Article: article from journal or magazin.
Alpha-5/alpha-3 nicotinic receptor subunit alleles increase risk for heavy smoking.
Publication types: Journal Article ; Research Support, N.I.H., Extramural ; Research Support, Non-U.S. Gov't
Twin studies indicate that additive genetic effects explain most of the variance in nicotine dependence (ND), a construct emphasizing habitual heavy smoking despite adverse consequences, tolerance and withdrawal. To detect ND alleles, we assessed cigarettes per day (CPD) regularly smoked, in two European populations via whole genome association techniques. In these approximately 7500 persons, a common haplotype in the CHRNA3-CHRNA5 nicotinic receptor subunit gene cluster was associated with CPD (nominal P=6.9 x 10(-5)). In a third set of European populations (n= approximately 7500) which had been genotyped for approximately 6000 SNPs in approximately 2000 genes, an allele in the same haplotype was associated with CPD (nominal P=2.6 x 10(-6)). These results (in three independent populations of European origin, totaling approximately 15 000 individuals) suggest that a common haplotype in the CHRNA5/CHRNA3 gene cluster on chromosome 15 contains alleles, which predispose to ND.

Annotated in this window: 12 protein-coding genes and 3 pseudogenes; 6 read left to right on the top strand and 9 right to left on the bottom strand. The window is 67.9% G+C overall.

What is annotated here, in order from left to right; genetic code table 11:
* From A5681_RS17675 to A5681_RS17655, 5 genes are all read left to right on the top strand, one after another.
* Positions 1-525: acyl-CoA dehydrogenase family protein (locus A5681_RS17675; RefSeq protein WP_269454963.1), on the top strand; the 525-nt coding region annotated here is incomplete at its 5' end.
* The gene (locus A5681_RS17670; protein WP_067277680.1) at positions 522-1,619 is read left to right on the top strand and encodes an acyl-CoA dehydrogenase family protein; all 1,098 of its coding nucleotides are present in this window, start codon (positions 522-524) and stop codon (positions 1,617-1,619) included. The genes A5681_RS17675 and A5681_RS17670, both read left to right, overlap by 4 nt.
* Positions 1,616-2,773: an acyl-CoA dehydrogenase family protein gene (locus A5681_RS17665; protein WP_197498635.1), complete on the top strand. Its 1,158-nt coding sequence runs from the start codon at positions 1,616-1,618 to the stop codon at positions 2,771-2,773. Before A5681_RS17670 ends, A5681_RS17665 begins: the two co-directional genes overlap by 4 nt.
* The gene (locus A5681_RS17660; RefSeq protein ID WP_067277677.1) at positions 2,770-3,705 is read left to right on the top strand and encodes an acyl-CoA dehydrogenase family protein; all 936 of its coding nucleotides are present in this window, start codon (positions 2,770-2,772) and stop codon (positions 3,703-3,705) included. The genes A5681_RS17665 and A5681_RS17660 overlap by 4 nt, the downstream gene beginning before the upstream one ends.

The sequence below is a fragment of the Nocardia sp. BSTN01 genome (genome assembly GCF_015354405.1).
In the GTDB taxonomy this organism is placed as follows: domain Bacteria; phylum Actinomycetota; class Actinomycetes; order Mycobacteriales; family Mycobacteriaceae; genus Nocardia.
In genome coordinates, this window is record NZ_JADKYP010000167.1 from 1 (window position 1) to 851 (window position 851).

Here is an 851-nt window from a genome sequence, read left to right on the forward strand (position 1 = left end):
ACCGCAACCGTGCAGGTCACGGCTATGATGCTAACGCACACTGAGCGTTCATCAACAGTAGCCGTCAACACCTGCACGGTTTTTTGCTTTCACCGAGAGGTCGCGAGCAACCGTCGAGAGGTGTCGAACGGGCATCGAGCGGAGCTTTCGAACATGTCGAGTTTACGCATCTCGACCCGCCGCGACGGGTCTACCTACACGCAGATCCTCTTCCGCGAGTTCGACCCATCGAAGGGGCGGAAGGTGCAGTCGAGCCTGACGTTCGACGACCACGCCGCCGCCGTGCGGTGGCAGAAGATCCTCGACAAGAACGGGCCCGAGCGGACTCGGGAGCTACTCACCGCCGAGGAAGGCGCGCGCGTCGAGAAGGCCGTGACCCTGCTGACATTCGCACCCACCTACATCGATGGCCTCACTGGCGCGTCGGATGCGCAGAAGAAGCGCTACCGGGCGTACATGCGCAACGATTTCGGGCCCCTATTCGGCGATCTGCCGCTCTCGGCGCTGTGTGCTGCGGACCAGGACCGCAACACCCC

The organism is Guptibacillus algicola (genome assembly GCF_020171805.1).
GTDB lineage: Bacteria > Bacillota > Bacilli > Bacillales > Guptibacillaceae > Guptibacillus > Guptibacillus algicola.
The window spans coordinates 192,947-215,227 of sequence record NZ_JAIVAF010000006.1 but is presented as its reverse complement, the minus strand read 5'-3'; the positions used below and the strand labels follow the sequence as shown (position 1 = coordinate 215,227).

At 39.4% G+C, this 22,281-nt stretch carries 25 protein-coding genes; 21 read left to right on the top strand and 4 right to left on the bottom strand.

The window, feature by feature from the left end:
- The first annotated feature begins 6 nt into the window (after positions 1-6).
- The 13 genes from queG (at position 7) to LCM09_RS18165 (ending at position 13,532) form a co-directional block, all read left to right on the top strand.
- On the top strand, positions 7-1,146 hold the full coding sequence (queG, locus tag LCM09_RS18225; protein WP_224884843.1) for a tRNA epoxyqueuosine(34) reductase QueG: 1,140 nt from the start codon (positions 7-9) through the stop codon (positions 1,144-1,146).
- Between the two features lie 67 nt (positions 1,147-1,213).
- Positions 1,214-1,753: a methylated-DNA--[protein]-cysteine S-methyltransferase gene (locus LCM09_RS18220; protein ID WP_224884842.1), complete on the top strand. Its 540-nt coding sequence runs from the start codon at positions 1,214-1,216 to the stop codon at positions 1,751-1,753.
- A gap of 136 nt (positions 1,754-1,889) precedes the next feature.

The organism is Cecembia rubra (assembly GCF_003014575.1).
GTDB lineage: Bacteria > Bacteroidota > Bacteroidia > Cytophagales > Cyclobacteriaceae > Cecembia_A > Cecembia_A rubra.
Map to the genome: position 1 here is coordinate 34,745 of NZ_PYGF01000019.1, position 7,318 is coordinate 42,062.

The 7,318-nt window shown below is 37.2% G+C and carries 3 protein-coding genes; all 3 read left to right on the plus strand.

Adult, Aged, Alleles, Case-Control Studies, Chromosomes, Human, Pair 15/genetics, Female, Genetic Predisposition to Disease, Genotype, Humans, Linkage Disequilibrium, Male, Microarray Analysis/methods, Middle Aged, Nerve Tissue Proteins/genetics, Polymorphism, Single Nucleotide/genetics, Receptors, Nicotinic/genetics, Retrospective Studies, Sensitivity and Specificity, Tobacco Use Disorder/epidemiology, Tobacco Use Disorder/genetics
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